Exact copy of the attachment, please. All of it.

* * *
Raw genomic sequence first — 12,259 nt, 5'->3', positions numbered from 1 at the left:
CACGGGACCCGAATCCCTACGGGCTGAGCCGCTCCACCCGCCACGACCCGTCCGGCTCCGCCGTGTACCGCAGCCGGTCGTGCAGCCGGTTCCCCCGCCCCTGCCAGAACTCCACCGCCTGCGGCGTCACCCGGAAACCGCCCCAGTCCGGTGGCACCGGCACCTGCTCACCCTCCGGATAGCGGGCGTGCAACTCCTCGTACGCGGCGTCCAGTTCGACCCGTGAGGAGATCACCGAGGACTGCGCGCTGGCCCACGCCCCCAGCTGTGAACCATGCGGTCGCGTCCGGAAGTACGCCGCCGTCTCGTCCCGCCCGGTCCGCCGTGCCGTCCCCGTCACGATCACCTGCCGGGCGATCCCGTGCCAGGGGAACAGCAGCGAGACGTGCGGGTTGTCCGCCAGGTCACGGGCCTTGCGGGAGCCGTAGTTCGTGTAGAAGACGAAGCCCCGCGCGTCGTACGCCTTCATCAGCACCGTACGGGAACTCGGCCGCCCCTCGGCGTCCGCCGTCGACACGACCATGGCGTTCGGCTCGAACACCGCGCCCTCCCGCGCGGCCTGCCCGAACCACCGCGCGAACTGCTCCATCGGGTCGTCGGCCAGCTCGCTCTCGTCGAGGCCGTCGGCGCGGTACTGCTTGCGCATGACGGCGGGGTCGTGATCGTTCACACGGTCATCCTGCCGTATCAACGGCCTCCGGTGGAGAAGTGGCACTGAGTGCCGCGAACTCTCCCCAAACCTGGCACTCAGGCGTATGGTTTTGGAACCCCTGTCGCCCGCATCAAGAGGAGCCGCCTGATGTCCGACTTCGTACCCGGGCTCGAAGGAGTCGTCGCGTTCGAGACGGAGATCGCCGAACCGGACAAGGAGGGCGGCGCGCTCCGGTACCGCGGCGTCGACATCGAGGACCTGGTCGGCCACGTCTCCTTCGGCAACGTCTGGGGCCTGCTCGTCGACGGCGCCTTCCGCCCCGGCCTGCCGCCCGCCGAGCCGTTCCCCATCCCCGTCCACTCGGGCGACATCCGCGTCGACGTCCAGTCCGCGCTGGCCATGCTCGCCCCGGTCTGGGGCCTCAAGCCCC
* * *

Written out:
Raw genomic sequence first — 12,259 nt, 5'->3', positions numbered from 1 at the left:
CACGGGACCCGAATCCCTACGGGCTGAGCCGCTCCACCCGCCACGACCCGTCCGGCTCCGCCGTGTACCGCAGCCGGTCGTGCAGCCGGTTCCCCCGCCCCTGCCAGAACTCCACCGCCTGCGGCGTCACCCGGAAACCGCCCCAGTCCGGTGGCACCGGCACCTGCTCACCCTCCGGATAGCGGGCGTGCAACTCCTCGTACGCGGCGTCCAGTTCGACCCGTGAGGAGATCACCGAGGACTGCGCGCTGGCCCACGCCCCCAGCTGTGAACCATGCGGTCGCGTCCGGAAGTACGCCGCCGTCTCGTCCCGCCCGGTCCGCCGTGCCGTCCCCGTCACGATCACCTGCCGGGCGATCCCGTGCCAGGGGAACAGCAGCGAGACGTGCGGGTTGTCCGCCAGGTCACGGGCCTTGCGGGAGCCGTAGTTCGTGTAGAAGACGAAGCCCCGCGCGTCGTACGCCTTCATCAGCACCGTACGGGAACTCGGCCGCCCCTCGGCGTCCGCCGTCGACACGACCATGGCGTTCGGCTCGAACACCGCGCCCTCCCGCGCGGCCTGCCCGAACCACCGCGCGAACTGCTCCATCGGGTCGTCGGCCAGCTCGCTCTCGTCGAGGCCGTCGGCGCGGTACTGCTTGCGCATGACGGCGGGGTCGTGATCGTTCACACGGTCATCCTGCCGTATCAACGGCCTCCGGTGGAGAAGTGGCACTGAGTGCCGCGAACTCTCCCCAAACCTGGCACTCAGGCGTATGGTTTTGGAACCCCTGTCGCCCGCATCAAGAGGAGCCGCCTGATGTCCGACTTCGTACCCGGGCTCGAAGGAGTCGTCGCGTTCGAGACGGAGATCGCCGAACCGGACAAGGAGGGCGGCGCGCTCCGGTACCGCGGCGTCGACATCGAGGACCTGGTCGGCCACGTCTCCTTCGGCAACGTCTGGGGCCTGCTCGTCGACGGCGCCTTCCGCCCCGGCCTGCCGCCCGCCGAGCCGTTCCCCATCCCCGTCCACTCGGGCGACATCCGCGTCGACGTCCAGTCCGCGCTGGCCATGCTCGCCCCGGTCTGGGGCCTCAAGCCCC